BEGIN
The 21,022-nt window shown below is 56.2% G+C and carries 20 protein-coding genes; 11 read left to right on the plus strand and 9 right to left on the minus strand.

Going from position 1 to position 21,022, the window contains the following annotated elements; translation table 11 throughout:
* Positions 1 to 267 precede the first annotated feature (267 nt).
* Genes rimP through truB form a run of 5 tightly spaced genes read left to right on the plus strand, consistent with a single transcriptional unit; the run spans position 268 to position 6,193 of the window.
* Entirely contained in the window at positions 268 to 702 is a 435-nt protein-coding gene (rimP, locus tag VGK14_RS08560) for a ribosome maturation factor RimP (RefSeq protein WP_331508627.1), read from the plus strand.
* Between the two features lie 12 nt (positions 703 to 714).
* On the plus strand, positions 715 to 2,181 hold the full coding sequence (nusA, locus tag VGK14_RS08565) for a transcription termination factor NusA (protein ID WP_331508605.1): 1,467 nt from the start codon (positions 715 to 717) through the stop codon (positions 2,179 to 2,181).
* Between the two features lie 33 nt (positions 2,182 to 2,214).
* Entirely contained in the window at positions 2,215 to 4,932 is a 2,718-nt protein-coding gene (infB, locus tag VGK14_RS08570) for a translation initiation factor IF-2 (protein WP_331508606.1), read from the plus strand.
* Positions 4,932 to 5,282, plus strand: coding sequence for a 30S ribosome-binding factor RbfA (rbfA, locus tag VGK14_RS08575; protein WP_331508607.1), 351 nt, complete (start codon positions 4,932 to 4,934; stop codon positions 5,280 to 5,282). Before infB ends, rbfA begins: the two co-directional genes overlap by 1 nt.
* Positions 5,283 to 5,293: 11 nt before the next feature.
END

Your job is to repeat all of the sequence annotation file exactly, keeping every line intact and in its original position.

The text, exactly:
The 21,022-nt window shown below is 56.2% G+C and carries 20 protein-coding genes; 11 read left to right on the plus strand and 9 right to left on the minus strand.

Going from position 1 to position 21,022, the window contains the following annotated elements; translation table 11 throughout:
* Positions 1 to 267 precede the first annotated feature (267 nt).
* Genes rimP through truB form a run of 5 tightly spaced genes read left to right on the plus strand, consistent with a single transcriptional unit; the run spans position 268 to position 6,193 of the window.
* Entirely contained in the window at positions 268 to 702 is a 435-nt protein-coding gene (rimP, locus tag VGK14_RS08560) for a ribosome maturation factor RimP (RefSeq protein WP_331508627.1), read from the plus strand.
* Between the two features lie 12 nt (positions 703 to 714).
* On the plus strand, positions 715 to 2,181 hold the full coding sequence (nusA, locus tag VGK14_RS08565) for a transcription termination factor NusA (protein ID WP_331508605.1): 1,467 nt from the start codon (positions 715 to 717) through the stop codon (positions 2,179 to 2,181).
* Between the two features lie 33 nt (positions 2,182 to 2,214).
* Entirely contained in the window at positions 2,215 to 4,932 is a 2,718-nt protein-coding gene (infB, locus tag VGK14_RS08570) for a translation initiation factor IF-2 (protein WP_331508606.1), read from the plus strand.
* Positions 4,932 to 5,282, plus strand: coding sequence for a 30S ribosome-binding factor RbfA (rbfA, locus tag VGK14_RS08575; protein WP_331508607.1), 351 nt, complete (start codon positions 4,932 to 4,934; stop codon positions 5,280 to 5,282). Before infB ends, rbfA begins: the two co-directional genes overlap by 1 nt.
* Positions 5,283 to 5,293: 11 nt before the next feature.